Written by Martin Hodgson
The story of Erik Buell, motorcycle engineer and designer, has been a roller-coaster ride of enormous highs and lows. Buell is a bonafide genius, his desire to build the true American Sportsbike has led to some incredible innovations. But financial woes, Harley Davidson’s timidity and having to compete with the biggest players on the planet has made it a struggle. But imagine if he’d been joined decades ago by Prof. Sylvain Carignan, who designs high-tech Catamarans from cutting-edge composite materials. Wonder no longer as the Professor serves up his custom carbon cafe creation, a 2004 Buell XB12R called Simone.
From Quebec, Canada, Professor Carignan teaches electronics at the Trois-Rivières’ College, is the director of Design Catamaran and in his downtime builds custom bikes. His work in such high-tech fields informs his approach to his hobby, “ I like to use new 3D printing technologies and machining techniques to produce my bikes,” explains Sylvain. After seeing Bott Power’s bike and their adventures at the Pikes Peak race, he started to immerse himself in all things Buell and knew one would be his next donor with a commitment to maintaining some key aspects of the brand. “I had to keep two essential parts to respect Buell: the front brake system and the exhaust system.”
Buells at a reasonable price aren’t an easy find in Quebec and Sylvain was trying to negotiate with an owner on Facebook when Jack the then owner of Simone interrupted and offered up a much better deal. “Jack, like an open book, explained to me all the hard facets of Simone: Its good sides and bad sides. And then, OK good..go go, I finally bought Simone! Simone had given Jack a lot, probably her best: broken transmission and I would say that all of the pieces were at the end of their life… but life, there was still a little bit of it in Simone!”
Given the gearbox was toast and the engine would have to be removed it made sense to give the V-Twin a complete overhaul and Sylvain doesn’t do anything by half measures. The HD derived 1203cc lump has had the bottom end treated to new bearings, seals and gaskets. While up top the 2 valve heads have been refurbished with a catalogue of new parts thrown their way. As intended the exhaust system remains with the headers ceramic coated and the lower muffler not only retaining the look but the Buell InterActive components that are ECM controlled to modulate gas flow for smooth torque and more top end.
“Once the mechanics were complete, I invested a lot of time in the search for the perfect line. In my opinion the best line is a line taut but not straight, like a typical cafe racer. I rather do it slightly angled like a street fighter but without going too far,” informs Sylvain. But coming from the world of big dollar boats his designs aren’t done on scrap paper, instead, an enormous amount of time was spent in SolidWorks perfecting the design of the two key components he wished to change. The airbox cover that would serve as the fuel tank on a conventional bike and the rear cowl to match.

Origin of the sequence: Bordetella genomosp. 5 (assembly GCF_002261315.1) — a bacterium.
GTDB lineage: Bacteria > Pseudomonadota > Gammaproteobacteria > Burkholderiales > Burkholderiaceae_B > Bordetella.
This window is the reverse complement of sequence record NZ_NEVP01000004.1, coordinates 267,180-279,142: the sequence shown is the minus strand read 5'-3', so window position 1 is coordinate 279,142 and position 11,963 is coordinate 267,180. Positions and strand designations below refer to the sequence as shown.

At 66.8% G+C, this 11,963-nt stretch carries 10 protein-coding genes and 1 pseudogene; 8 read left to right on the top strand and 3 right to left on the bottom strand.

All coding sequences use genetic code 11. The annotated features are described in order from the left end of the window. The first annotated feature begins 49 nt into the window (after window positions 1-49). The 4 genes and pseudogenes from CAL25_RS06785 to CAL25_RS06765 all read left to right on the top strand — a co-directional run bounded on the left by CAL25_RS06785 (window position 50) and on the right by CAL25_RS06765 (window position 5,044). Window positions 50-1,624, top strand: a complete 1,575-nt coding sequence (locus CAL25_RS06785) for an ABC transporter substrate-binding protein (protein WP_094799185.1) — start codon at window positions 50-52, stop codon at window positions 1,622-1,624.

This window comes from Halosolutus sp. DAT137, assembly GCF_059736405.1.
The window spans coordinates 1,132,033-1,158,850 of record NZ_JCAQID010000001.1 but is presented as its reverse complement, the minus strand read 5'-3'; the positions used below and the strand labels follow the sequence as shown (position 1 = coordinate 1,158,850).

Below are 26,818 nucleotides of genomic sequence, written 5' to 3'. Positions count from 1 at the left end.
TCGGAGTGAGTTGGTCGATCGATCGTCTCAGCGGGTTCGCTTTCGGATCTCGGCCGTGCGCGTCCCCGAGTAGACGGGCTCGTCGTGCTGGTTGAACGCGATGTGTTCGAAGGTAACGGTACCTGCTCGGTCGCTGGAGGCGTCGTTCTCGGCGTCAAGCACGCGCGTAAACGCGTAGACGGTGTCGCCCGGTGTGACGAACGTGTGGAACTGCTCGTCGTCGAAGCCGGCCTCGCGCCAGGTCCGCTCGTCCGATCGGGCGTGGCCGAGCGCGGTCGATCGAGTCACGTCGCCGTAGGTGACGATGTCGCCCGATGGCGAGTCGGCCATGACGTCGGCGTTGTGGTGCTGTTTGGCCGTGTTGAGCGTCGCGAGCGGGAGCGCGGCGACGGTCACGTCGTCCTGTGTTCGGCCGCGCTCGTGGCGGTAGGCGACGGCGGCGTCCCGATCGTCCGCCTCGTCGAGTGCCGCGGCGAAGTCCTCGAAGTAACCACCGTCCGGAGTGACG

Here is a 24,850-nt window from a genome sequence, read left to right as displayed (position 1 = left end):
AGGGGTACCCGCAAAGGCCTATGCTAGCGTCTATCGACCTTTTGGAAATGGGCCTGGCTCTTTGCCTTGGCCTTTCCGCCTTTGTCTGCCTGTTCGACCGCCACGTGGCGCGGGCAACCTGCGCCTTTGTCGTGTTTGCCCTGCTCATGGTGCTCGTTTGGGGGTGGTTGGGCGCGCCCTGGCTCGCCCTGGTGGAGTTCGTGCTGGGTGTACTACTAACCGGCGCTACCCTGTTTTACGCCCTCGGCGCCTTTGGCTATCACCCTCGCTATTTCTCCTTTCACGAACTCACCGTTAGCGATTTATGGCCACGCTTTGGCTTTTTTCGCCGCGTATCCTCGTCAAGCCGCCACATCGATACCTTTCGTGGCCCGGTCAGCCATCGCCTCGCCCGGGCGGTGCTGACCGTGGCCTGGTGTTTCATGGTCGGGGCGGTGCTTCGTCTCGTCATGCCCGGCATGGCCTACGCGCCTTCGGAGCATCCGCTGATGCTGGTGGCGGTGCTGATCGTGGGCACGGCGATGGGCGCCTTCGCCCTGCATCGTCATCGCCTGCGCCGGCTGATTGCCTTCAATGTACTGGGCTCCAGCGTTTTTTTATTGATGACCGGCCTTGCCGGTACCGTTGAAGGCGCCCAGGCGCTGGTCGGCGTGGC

[superquote]“I invested a lot of time in the search for the perfect line. In my opinion the best line is taut but not straight, like a typical cafe racer.”[/superquote]
From the design in SolidWorks Sylvain uses another high-end piece of equipment, a 3D printer to create the moulds in which the parts will be formed. They’re then transformed into the final product from 100% carbon fibre using an infusion technique that results in complete uniformity across the piece, infinite repeatability and unrivalled strength. The stunning airbox cover gives the XB very different lines from the now dated round hump. While also including various vents and recesses for the ultimate in form and function. “ I invested many hours to find the perfect shape. I would say almost one month,” clearly Sylvain is a perfectionist.
The next piece to conquer was the rear cowl but with the design the Professor had in mind, and wanting to save weight and create a more minimalist look the stock subframe had to go. The boxy factory item is replaced by a shorter round bar fabricated item that exposes more negative space beneath the seat. Once again Sylvain’s design was brought to life by the industrial machines available at the Catamaran shop and not only has he created the ultimate tail to match the tank, the two merge together seamlessly. A nicely padded seat was hand stitched to match from black leather for the perfect place to sit.
The carbon fibre doesn’t finish there with the chin spoiler and frame protectors also made from the high-tech product and with a cut down front fender the weight savings all start to add up. The bodywork re-design has meant that an entirely new wiring loom was required to reposition the bikes many sensors and once again the Professor of electronics has done it to perfection. A Motogadget m-Unit is the heart of it all and includes their stunning switchblocks. Simplifying the design is a single LED headlight and integrated taillight.
With the bulky gauges also ditched the small Motogadget speedo and idiot lights are all mounted in the sublime top triple clamp that was made in-house on the big dollar 5 axis milling machine. It incorporates the clamps for the clip-ons that feature bar end indicators and mirrors. A set of billet rearsets saves even more weight and finally the combined genius of Buell and Carignan comes to life. It’s typically American with the thumping twin, maintains the quirky innovations of Buell and brings big dollar boat technology to create the sort of cutting edge, lightweight body that wins races around the world. Simone might be one man’s personal project, but it’s also a rolling example of the incredible cafe’d Superbike North America is really capable of when its best and brightest unite!
[ Sylvain Carignan | Photos by Réal Landry ]